10 Term Bulk Transfer Channel Class Driver Control Transfer Control Block (CB) Device GIO HC HCD Hub Interrupt Transfer Isochronous Transfer Description Non-periodic, large bursty communication typically used for data that can use any available bandwidth and that can be delayed until bandwidth is available. A bidirectional communication channel between two drivers, or between a driver and the environment. Channels allow code running in one region to invoke channel operations in another region. Example of channels include the bind channel between a logical-device driver instance and the USBD instance, and the management channel between a driver instance and the Management Agent. An adaptive driver based on a class definition. Non-periodic, bursty, host-software-initiated request/response communication typically used for command/status operations. A data structure that gives details about OpenUSBDI requests. There are different control blocks types for different request types. Typically control blocks contain flag fields, references to data buffers, etc. A logical or physical entity that performs one or more functions. The actual entity described depends on the context of the reference. At the lowest level, a device may be a single hardware component, such as a memory device. At a higher level, a device may be a collection of hardware components that perform a particular function, such as a USB interface device. At an even higher level, the term device may refer to the function performed by an entity attached to the USB, such as a data/fax modem device. Devices may be physical, electrical, addressable, or logical. When used as a non-specific reference, a USB device is either a hub or a function. Generic I/O Metalanguage. See the UDI Core Specification for more information. A USB Host Controller. A USB Host Controller Driver. A USB device that provides attachment points to the USB. Non-periodic, low frequency, and bounded-latency small data transfers that are typically used to handle service needs. Periodic, continuous communication between host and device typically used for time relevant information. This transfer type also preserves the concept of time encapsulated in the data. 10 June 21, 1999 Not for Publication or General Distribution.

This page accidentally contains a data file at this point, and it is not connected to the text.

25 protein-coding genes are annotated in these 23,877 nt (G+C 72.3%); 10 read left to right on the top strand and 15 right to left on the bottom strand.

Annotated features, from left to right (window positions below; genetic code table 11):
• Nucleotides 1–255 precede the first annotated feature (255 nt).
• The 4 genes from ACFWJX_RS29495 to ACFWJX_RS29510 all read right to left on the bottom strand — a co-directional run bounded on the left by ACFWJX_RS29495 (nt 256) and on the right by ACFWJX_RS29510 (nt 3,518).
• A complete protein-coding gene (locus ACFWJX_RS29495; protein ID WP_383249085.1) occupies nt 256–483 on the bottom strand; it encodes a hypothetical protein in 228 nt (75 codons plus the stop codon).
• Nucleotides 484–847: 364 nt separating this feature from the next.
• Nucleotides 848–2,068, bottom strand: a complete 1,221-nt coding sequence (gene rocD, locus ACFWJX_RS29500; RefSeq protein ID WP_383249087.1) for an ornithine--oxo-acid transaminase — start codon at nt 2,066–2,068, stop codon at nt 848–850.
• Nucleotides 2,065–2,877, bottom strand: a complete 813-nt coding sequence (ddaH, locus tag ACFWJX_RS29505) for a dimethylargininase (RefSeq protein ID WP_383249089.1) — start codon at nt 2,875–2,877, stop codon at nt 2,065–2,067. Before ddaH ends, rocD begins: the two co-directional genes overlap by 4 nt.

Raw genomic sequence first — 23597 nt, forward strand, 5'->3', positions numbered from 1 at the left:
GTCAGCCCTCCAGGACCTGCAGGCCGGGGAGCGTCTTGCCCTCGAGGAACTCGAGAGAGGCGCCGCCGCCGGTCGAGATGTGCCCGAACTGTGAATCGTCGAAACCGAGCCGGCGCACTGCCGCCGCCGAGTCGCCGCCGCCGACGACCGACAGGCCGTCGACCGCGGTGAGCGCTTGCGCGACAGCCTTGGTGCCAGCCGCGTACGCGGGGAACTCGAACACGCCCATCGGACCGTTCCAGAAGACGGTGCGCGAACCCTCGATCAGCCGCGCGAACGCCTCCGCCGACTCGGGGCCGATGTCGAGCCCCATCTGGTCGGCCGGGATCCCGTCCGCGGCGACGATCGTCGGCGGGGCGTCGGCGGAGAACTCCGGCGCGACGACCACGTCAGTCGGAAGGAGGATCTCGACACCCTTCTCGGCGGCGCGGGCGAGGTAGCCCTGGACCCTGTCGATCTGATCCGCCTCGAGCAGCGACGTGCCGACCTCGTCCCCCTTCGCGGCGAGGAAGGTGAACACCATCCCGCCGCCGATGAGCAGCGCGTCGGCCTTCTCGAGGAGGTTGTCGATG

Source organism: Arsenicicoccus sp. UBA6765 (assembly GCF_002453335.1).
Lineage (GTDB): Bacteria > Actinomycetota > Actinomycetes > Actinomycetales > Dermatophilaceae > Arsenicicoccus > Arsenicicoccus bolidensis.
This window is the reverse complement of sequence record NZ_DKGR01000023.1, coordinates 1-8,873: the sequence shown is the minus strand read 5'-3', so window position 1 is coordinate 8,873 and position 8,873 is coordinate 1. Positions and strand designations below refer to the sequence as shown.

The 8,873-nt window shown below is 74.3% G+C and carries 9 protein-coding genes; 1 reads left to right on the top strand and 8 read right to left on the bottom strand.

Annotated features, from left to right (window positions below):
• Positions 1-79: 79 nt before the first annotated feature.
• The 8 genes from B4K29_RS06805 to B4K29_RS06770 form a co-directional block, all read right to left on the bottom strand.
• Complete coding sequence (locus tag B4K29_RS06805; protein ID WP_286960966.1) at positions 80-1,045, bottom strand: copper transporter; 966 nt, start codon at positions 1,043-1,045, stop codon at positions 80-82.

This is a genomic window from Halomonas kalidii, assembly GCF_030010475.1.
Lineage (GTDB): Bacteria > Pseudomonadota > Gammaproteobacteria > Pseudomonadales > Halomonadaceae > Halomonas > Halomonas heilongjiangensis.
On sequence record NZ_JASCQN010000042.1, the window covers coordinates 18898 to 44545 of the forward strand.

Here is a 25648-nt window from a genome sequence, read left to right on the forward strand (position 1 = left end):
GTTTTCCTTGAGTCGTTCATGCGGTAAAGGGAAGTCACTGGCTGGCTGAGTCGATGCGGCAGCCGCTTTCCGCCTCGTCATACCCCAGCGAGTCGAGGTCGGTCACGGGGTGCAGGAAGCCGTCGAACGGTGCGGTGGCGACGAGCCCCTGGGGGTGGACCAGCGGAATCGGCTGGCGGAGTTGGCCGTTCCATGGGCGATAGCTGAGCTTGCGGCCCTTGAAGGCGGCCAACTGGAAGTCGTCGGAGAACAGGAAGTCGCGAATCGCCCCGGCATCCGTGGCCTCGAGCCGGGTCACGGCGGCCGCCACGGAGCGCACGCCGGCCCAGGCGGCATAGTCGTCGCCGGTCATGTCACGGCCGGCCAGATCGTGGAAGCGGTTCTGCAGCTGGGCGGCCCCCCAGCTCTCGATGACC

11 Term Logical-Device Logical-Device Driver (LDD) LDD Instance Management Agent (MA) Metalanguage OHCI OpenHCI Pipe Channel UDI Uniform Driver Interface (UDI) Description One or more USB interfaces that function together as a single entity. A driver that resides above the Universal Serial Bus Driver that controls devices with certain functional characteristics in common. This may be a single interface of a USB device or it may be a group of interfaces. In the case of a group of interfaces, the Common Class Logical-Device Feature Specification shall be implemented by the device. A set of one or more regions, all belonging to the same LDD, that are associated with a particular instance of the driver s device. There may be multiple instances of a given LDD, one for each physical device controlled. The MA is an abstract entity within the UDI environment; it represents the environment s control and configuration mechanisms. The communication protocol used by two or more cooperating modules. A metalanguage includes definitions for associated channel operations, control block structures, and service calls, as well as bindings to the use of UDI trace events and the definition of various types of UDI instance attributes. E.g., the OpenUSBDI Metalanguage is used for communication between USB logical-device drivers and the USB driver layer. When referring to a metalanguage used by a particular type of driver the adjectives top-side and bottom-side are sometimes applied: e.g., the OpenUSBDI Metalanguage is the bottomside metalanguage for USB logical-device drivers. Open Host Controller Interface Open Host Controller Interface Channel between the LDD and a USB device s endpoint. See Uniform Driver Interface. Allows device drivers to be portable across both hardware platforms and operating systems without any changes to the driver source. With the participation of multiple operating systems, as well as platform and device hardware vendors, UDI is the first interface that is likely to achieve such portability on a wide scale. UDI provides an encapsulating environment for drivers with well-defined interfaces that isolate drivers from OS policies and from platform and I/O bus dependencies. This allows driver development to be totally independent of OS development. In addition, the UDI architecture insulates drivers from platform specifics such as byte ordering, DMA implications, multiprocessing, interrupt implementations and I/O bus topologies. June 21, Not For Publication or General Distribution.